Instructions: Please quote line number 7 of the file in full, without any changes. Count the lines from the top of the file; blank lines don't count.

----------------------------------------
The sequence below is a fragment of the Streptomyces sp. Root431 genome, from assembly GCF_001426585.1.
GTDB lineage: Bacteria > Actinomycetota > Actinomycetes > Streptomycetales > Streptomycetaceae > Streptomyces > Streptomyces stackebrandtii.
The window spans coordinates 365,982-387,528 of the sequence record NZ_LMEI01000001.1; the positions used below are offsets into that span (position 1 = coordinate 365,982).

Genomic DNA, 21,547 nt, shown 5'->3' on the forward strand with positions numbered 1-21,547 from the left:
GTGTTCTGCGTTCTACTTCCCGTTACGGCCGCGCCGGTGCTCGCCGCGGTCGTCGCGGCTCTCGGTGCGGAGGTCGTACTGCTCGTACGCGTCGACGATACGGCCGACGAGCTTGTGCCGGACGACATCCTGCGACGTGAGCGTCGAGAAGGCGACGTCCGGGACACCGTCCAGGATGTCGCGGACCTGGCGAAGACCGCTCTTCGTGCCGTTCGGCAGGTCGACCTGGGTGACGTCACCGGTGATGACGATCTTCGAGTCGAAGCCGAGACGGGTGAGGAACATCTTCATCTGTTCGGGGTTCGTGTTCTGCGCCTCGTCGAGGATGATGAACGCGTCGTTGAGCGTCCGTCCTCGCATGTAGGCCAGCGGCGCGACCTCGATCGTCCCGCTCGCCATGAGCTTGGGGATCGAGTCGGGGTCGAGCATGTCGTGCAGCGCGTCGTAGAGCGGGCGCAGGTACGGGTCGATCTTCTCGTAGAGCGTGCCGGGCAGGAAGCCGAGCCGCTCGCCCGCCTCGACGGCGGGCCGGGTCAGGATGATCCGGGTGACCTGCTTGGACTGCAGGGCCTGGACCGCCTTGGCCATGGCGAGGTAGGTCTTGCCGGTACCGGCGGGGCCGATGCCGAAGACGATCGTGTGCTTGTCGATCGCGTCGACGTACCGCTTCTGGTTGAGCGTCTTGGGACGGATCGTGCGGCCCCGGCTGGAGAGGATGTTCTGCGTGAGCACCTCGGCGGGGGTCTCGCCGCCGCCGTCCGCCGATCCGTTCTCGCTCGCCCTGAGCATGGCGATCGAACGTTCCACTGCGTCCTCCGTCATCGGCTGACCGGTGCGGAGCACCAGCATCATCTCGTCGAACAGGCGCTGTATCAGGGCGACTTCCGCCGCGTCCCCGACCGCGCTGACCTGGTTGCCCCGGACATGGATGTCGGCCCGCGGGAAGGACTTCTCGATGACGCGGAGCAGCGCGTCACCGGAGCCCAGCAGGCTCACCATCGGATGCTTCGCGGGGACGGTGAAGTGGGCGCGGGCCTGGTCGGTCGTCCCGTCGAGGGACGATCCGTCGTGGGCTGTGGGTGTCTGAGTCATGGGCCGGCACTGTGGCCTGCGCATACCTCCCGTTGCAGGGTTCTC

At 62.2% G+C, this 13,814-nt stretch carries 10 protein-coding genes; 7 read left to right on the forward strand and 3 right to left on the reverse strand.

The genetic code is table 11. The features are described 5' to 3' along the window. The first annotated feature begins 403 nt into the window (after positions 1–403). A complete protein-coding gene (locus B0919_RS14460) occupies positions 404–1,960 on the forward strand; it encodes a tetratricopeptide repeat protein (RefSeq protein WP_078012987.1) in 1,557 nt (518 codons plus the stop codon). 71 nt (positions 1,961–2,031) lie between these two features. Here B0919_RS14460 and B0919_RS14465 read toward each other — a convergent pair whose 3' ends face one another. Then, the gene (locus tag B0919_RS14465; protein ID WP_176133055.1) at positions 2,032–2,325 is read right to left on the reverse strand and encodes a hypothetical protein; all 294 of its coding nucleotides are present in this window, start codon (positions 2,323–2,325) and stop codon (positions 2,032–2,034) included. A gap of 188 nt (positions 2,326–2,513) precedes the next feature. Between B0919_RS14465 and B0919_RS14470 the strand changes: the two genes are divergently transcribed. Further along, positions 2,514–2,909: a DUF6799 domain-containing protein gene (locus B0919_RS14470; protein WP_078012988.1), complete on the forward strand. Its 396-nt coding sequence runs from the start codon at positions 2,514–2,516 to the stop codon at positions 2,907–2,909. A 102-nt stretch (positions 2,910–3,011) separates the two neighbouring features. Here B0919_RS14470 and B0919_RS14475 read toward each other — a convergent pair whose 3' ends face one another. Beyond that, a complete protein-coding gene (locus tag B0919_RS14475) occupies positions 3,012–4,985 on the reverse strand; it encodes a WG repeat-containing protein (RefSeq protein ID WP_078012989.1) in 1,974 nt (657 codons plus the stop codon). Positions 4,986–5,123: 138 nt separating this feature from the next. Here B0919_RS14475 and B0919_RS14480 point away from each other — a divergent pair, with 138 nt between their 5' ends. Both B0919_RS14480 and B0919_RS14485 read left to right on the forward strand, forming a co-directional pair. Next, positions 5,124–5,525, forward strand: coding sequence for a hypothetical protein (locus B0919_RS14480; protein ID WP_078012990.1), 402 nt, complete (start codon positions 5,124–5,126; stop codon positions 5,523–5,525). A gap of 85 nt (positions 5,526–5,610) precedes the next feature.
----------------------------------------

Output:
The genetic code is table 11. The features are described 5' to 3' along the window. The first annotated feature begins 403 nt into the window (after positions 1–403). A complete protein-coding gene (locus B0919_RS14460) occupies positions 404–1,960 on the forward strand; it encodes a tetratricopeptide repeat protein (RefSeq protein WP_078012987.1) in 1,557 nt (518 codons plus the stop codon). 71 nt (positions 1,961–2,031) lie between these two features. Here B0919_RS14460 and B0919_RS14465 read toward each other — a convergent pair whose 3' ends face one another. Then, the gene (locus tag B0919_RS14465; protein ID WP_176133055.1) at positions 2,032–2,325 is read right to left on the reverse strand and encodes a hypothetical protein; all 294 of its coding nucleotides are present in this window, start codon (positions 2,323–2,325) and stop codon (positions 2,032–2,034) included. A gap of 188 nt (positions 2,326–2,513) precedes the next feature. Between B0919_RS14465 and B0919_RS14470 the strand changes: the two genes are divergently transcribed. Further along, positions 2,514–2,909: a DUF6799 domain-containing protein gene (locus B0919_RS14470; protein WP_078012988.1), complete on the forward strand. Its 396-nt coding sequence runs from the start codon at positions 2,514–2,516 to the stop codon at positions 2,907–2,909. A 102-nt stretch (positions 2,910–3,011) separates the two neighbouring features. Here B0919_RS14470 and B0919_RS14475 read toward each other — a convergent pair whose 3' ends face one another. Beyond that, a complete protein-coding gene (locus tag B0919_RS14475) occupies positions 3,012–4,985 on the reverse strand; it encodes a WG repeat-containing protein (RefSeq protein ID WP_078012989.1) in 1,974 nt (657 codons plus the stop codon). Positions 4,986–5,123: 138 nt separating this feature from the next. Here B0919_RS14475 and B0919_RS14480 point away from each other — a divergent pair, with 138 nt between their 5' ends. Both B0919_RS14480 and B0919_RS14485 read left to right on the forward strand, forming a co-directional pair. Next, positions 5,124–5,525, forward strand: coding sequence for a hypothetical protein (locus B0919_RS14480; protein ID WP_078012990.1), 402 nt, complete (start codon positions 5,124–5,126; stop codon positions 5,523–5,525). A gap of 85 nt (positions 5,526–5,610) precedes the next feature.